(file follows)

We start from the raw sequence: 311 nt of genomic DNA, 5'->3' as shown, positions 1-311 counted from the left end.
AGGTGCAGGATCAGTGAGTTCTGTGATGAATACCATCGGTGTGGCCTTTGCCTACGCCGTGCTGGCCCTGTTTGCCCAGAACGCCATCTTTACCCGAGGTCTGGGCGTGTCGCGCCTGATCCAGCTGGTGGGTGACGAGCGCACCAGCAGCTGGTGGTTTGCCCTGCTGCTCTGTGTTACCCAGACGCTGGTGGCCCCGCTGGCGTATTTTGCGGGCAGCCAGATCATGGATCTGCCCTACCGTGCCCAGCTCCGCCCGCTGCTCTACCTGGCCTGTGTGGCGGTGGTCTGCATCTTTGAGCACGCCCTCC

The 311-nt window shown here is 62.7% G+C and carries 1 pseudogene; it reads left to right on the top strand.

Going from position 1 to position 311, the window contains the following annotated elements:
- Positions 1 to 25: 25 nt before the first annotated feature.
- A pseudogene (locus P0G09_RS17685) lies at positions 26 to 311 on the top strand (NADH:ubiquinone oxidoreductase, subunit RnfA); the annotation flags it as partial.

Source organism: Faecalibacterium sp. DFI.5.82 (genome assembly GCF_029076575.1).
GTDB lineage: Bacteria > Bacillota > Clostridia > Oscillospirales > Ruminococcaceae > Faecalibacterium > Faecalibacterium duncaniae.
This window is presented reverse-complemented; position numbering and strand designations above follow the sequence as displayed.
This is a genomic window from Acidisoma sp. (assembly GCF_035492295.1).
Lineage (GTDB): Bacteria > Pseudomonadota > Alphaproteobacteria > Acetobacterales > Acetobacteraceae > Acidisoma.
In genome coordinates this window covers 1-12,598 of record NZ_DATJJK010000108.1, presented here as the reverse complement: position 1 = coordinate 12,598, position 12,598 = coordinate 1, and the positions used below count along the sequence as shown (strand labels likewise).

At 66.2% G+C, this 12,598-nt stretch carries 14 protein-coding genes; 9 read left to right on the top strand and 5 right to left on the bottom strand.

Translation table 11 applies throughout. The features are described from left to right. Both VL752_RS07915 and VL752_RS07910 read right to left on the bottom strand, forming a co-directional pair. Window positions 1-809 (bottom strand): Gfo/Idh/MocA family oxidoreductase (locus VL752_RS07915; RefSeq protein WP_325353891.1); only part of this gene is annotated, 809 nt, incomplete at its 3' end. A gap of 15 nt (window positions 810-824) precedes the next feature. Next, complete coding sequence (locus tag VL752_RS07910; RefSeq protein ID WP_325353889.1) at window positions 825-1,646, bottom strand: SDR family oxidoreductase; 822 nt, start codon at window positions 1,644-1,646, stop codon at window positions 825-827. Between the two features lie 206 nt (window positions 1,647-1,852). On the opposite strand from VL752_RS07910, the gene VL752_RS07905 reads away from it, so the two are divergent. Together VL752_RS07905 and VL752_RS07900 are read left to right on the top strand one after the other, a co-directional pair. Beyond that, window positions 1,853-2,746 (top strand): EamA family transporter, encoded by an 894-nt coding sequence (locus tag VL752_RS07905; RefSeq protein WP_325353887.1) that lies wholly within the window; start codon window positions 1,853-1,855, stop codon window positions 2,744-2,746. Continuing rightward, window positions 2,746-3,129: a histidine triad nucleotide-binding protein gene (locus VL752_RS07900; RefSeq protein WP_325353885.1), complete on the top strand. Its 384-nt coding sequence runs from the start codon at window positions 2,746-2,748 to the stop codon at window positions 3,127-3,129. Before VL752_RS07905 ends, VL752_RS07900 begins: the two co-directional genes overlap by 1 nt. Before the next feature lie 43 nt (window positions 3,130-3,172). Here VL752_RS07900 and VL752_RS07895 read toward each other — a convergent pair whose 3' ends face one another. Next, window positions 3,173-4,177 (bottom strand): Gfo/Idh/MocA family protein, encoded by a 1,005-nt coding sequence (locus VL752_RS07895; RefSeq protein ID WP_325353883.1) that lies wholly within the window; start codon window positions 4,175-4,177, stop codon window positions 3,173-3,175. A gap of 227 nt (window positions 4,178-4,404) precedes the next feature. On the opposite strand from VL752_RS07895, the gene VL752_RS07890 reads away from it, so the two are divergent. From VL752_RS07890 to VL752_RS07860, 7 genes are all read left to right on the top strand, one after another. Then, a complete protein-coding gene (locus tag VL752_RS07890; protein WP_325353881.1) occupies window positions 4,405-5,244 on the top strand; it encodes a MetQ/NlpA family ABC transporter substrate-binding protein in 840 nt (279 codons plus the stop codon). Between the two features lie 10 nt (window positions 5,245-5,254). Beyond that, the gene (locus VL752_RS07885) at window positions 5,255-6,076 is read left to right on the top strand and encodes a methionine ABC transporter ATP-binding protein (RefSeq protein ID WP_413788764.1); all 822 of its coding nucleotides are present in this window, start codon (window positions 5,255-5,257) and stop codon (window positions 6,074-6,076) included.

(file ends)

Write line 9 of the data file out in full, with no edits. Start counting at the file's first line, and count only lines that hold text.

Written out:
This window is presented reverse-complemented; position numbering and strand designations above follow the sequence as displayed.